A novel method for 3D printing micro-sized robot fish may help realise a new generation of advanced microrobots. The process, developed by researchers in the US, uses a photosensitive polymer with added nanoparticles to provide functionality.
There are a number of ways of manufacturing micro-sized robots able to propel themselves through liquids. However, such approaches have typically been limited to constructing simple designs from uniform materials, which restricts the tasks such robots can perform.
In the current study, researchers from the University of California San Diego, US, report a simple method for creating more complicated micro-robots via ‘microscale continuous optical printing’ – to create the robots layer-by-layer from a photosensitive hydrogel of polyethylene glycol diacrylate (W. Zhu et al, doi: 10.1002/adma.201501372). When exposed to UV light, projected in the desired pattern by millions of independently-controlled micro-mirrors, each 100nm-thick layer is individually solidified from the gel.
The printing process is extremely rapid, producing an array of hundreds of microfish in seconds, and requires no harsh chemicals. Further, as the printing is based on a digital template, the micro-robot’s shapes can easily be adjusted to provide different configurations. In this study, for example, the researchers created robots shaped like various fish, sharks and manta rays.
‘We have developed an entirely new method to engineer nature-inspired microscopic swimmers that have complex geometric structures and are smaller than the width of a human hair,’ says paper author Wei Zhu: ‘We can easily integrate different functions inside these tiny robotic swimmers for a broad spectrum of applications.’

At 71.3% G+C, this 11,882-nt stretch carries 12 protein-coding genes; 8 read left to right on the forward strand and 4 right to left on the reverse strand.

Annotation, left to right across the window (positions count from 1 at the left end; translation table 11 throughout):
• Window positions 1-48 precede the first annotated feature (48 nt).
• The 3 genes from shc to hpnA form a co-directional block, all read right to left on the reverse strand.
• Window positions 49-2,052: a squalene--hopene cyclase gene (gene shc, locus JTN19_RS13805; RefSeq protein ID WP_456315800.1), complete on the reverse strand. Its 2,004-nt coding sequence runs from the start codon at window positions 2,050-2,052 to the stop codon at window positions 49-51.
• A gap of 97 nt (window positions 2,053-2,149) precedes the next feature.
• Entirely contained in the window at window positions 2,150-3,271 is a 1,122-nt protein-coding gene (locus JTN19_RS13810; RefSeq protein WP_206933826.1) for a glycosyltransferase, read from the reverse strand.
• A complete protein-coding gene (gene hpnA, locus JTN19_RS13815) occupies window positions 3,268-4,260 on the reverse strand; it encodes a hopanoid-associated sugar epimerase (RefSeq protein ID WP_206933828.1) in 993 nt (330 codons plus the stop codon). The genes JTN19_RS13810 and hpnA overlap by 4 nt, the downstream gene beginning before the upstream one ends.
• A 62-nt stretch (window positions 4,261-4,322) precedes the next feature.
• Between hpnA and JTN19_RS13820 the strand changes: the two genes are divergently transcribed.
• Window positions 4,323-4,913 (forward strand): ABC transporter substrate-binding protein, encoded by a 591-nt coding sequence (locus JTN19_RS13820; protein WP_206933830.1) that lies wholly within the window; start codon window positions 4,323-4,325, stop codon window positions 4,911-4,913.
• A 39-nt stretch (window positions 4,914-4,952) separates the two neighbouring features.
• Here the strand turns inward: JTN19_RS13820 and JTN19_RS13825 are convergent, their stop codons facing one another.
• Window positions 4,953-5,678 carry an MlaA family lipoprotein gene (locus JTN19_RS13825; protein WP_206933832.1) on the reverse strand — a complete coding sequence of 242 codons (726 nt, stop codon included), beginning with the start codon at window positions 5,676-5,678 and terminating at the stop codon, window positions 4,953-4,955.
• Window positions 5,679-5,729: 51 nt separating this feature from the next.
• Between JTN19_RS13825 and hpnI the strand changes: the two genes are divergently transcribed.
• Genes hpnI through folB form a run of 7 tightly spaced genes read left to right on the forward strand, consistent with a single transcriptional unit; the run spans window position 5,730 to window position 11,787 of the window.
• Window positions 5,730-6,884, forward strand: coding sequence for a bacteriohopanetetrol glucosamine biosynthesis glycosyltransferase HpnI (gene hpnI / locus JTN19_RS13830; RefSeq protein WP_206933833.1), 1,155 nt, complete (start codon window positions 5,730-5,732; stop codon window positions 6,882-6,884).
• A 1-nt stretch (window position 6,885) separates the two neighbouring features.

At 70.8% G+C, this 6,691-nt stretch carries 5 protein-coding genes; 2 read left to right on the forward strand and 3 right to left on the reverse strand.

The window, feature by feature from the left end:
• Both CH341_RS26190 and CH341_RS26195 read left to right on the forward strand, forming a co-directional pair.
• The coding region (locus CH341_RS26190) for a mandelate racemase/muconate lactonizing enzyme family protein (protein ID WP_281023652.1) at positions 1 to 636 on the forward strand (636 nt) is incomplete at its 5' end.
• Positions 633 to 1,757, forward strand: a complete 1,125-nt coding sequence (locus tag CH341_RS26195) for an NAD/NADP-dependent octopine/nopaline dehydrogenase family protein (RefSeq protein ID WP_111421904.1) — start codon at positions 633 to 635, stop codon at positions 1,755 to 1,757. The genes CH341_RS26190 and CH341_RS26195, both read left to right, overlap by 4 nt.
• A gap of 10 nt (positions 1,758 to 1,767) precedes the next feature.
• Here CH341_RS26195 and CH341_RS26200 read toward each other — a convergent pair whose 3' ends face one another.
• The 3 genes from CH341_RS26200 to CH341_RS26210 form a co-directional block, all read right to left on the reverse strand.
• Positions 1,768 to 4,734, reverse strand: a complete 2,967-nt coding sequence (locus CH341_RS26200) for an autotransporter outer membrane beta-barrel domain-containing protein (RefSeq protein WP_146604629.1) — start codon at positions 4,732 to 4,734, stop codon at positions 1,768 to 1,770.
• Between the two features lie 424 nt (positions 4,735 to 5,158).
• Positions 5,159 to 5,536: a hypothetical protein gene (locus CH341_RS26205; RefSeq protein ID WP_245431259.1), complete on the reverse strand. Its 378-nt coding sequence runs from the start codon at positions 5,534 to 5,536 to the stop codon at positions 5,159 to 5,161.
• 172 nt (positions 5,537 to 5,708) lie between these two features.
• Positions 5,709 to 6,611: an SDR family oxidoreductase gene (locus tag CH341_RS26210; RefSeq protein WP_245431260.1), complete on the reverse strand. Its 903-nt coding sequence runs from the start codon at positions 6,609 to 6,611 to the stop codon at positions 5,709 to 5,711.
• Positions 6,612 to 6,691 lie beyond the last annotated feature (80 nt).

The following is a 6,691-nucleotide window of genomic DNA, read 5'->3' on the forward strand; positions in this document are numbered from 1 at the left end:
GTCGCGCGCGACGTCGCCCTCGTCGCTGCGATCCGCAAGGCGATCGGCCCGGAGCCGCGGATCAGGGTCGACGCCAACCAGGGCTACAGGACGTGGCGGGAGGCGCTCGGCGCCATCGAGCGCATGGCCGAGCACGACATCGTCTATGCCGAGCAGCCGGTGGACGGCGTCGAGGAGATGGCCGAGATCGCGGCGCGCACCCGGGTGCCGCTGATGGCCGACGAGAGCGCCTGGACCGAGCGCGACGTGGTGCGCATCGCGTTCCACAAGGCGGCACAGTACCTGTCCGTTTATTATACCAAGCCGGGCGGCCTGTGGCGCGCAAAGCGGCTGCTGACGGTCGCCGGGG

This functionality comes from the addition of nanoparticles to each micro-robot during fabrication. As a demonstration, the researchers printed fish-shaped microrobots with three types of functional nanoparticles. Platinum nanoparticles were embedded in the tail of each microfish to provide propulsion – through a chemical reaction – when the microfish were placed in a solution of hydrogen peroxide. Iron oxide nanoparticles in the head of each robot allowed the researchers to guide them in particular directions by applying a magnetic field. Finally, polydiacetylene nanoparticles – which fluoresce when they capture harmful, pore-forming toxins – gave the microfish toxin-sensing and removal capabilities.
By altering the nanoparticles added, the researchers say, the robots could also be tailored for a variety of different tasks – including remote drug delivery, detoxification and in vivo sensing.
‘This is a potentially ground-breaking technology,’ comments Dave Cappelleri, a mechanical engineer from Purdue University, US. ‘Being able to 3D print targeted materials and functionality at the micro-scale, as is done here, opens up many possibilities in the microrobot design community.’
‘It is exciting to see the high degree of functionalisation,’ agrees Eric Diller, a micro-robotics expert from the University of Toronto. However, at such small scales, fish shapes are not ideal for chemically-propelled locomotion, he notes. ‘I suspect that a simple block shape would perform just as well.’